Australia has two main groups which provide helplines for suicide. Beyondblue and Lifeline. Both of these services provide an invaluable tool for people in crisis however neither of them are specifically for men. While there is recognition that men are the primary victims of suicide, there is there is no male specific suicide prevention services in Australia.

Suicide Prevention Australia reports:

Men experience higher levels of ill health than women, including alcohol and drug misuse, injury, obesity, physical inactivity and physical disease. These are compounded by tendencies to avoid health care until illness becomes severe or life threatening.

Men also tend to have smaller social support systems than women and are less likely to share their personal problems with friends or family. These factors combine to increase the burden of ill health on men including psychological distress.

While I applaud the work and initiatives of Suicide Prevention Australia there seems to be no push from them for available services and support.  I am also extremely disheartened that this topic is so far removed from our conversations in media as if it is unimportant.

Many of the men reading blog this will comment that men are the ‘disposable gender’. This alone should tell you just how men feel they are perceived in our society. You have no right to say ‘men don’t talk’  if you aren’t prepared to listen when they do. If we are at all interested in supporting men, we need to start with addressing the 2500 or so male lives we are set to lose this year to suicide.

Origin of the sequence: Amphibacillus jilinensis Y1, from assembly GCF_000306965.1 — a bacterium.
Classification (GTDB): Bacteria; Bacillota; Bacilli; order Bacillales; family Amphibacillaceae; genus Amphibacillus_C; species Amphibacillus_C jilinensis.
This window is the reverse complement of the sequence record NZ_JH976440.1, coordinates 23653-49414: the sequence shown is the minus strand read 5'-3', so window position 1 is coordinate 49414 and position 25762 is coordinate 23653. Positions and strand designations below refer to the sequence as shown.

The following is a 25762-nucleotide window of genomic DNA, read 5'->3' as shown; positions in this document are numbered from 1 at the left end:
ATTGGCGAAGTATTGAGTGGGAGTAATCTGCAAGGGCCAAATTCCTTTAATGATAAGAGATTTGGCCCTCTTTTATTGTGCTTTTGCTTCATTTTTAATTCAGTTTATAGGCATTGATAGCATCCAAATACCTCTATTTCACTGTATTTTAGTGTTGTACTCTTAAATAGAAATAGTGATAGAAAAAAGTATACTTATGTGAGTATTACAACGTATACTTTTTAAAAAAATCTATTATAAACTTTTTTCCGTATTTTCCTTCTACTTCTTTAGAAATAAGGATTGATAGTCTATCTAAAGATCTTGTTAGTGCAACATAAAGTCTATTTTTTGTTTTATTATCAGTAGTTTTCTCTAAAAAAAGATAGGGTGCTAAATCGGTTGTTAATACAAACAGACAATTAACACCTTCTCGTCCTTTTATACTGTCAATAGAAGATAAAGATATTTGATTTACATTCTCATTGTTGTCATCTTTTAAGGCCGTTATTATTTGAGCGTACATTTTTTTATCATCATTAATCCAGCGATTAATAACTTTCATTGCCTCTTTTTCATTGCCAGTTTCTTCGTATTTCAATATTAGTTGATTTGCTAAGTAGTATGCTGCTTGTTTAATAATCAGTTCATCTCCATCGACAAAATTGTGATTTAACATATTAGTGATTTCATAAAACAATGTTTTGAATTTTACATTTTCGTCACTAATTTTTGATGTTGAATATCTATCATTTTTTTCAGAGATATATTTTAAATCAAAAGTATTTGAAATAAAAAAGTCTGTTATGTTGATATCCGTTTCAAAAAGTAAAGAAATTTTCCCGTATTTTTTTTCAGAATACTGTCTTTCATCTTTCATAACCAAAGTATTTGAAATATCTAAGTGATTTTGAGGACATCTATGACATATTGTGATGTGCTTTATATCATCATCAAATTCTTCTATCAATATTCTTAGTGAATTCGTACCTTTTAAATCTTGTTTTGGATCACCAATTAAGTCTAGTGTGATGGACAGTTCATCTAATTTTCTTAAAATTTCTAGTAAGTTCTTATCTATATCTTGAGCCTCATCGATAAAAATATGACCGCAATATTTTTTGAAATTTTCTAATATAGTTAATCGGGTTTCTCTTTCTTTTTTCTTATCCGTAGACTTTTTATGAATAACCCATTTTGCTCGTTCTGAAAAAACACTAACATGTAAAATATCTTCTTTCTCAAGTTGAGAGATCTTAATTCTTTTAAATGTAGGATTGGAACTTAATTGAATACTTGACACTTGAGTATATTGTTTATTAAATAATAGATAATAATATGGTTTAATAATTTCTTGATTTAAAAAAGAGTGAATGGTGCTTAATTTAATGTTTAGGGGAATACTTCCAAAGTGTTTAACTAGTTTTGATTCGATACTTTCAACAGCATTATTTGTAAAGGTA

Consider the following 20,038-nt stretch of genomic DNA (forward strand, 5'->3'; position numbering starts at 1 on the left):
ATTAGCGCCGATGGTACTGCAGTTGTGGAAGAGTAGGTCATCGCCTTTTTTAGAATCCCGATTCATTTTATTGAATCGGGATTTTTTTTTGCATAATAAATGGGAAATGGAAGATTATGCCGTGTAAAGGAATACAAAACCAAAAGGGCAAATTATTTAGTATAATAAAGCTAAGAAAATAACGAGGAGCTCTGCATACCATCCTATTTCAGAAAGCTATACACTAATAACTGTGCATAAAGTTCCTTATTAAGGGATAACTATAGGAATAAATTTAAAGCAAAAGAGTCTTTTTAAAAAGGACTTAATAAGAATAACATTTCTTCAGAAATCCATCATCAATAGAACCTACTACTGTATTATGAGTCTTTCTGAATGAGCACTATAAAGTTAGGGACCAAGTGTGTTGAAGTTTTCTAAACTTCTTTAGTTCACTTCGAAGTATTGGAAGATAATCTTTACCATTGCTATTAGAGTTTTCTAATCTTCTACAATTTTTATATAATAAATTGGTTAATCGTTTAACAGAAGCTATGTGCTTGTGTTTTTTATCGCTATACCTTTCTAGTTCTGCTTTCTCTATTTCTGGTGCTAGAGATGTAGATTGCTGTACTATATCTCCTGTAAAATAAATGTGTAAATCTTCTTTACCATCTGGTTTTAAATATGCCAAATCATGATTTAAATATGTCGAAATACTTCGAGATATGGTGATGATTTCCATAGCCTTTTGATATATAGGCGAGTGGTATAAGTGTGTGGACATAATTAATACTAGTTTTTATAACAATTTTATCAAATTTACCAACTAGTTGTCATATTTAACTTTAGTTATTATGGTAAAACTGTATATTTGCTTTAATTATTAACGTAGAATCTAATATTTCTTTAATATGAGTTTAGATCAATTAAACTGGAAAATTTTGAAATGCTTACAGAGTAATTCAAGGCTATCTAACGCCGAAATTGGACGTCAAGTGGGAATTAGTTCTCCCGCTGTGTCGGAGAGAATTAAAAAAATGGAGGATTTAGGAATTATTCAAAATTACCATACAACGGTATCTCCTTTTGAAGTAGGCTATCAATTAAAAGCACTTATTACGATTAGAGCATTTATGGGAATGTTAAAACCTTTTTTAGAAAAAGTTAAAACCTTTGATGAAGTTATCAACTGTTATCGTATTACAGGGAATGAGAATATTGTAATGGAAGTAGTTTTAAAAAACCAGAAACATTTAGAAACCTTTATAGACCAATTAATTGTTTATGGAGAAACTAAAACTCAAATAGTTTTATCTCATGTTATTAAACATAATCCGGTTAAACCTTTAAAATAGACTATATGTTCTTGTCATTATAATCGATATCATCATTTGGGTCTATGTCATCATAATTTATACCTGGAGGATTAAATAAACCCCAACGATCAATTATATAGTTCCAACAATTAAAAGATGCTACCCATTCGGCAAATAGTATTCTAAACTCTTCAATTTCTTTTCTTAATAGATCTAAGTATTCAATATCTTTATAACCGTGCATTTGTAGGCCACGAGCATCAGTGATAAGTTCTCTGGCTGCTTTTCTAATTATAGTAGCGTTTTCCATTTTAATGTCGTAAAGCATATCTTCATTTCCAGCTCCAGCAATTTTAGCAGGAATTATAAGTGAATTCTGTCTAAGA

Government funded services for men are urgently needed for
  • male specific help lines
  • support for male victims of abuse and violence
  • court support and legal aid for men in family matters
  • homeless and domestic violence shelters for men

If you need help please contact  – Lifeline 13 11 44 or Beyond Blue 1300 22 4636

If you wish to support the work of Jasmin @ Relating To Men, you can do so here Donate Now

 

Image: Flickr – Lisa Brewster

Sources

[1] Australian Institute of Criminology

[2] Australian Bureau of Statistics

[3] Australian Bureau of Statistics

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About the author

Jasmin

Jasmin is a specialist men’s coach who supports men in all aspects of relationships, but specifically those who are going through high conflict separation and divorce. She is also a dedicate advocate for services for men and their children who have been victims of domestic violence and abuse.

Jasmin helps men who are struggling and feeling lost and alone, to move to a place of acceptance and confidence so they can move ahead and live a life consistent with their values and beliefs. She believes strongly in the power of overcoming past hurts through empathy and compassion.

She is a mother of two, author, presenter and coach. She lives in the idyllic coastal town of Merimbula, NSW, Australia.

*All written material on Relating To Men is subject to copyright to the author.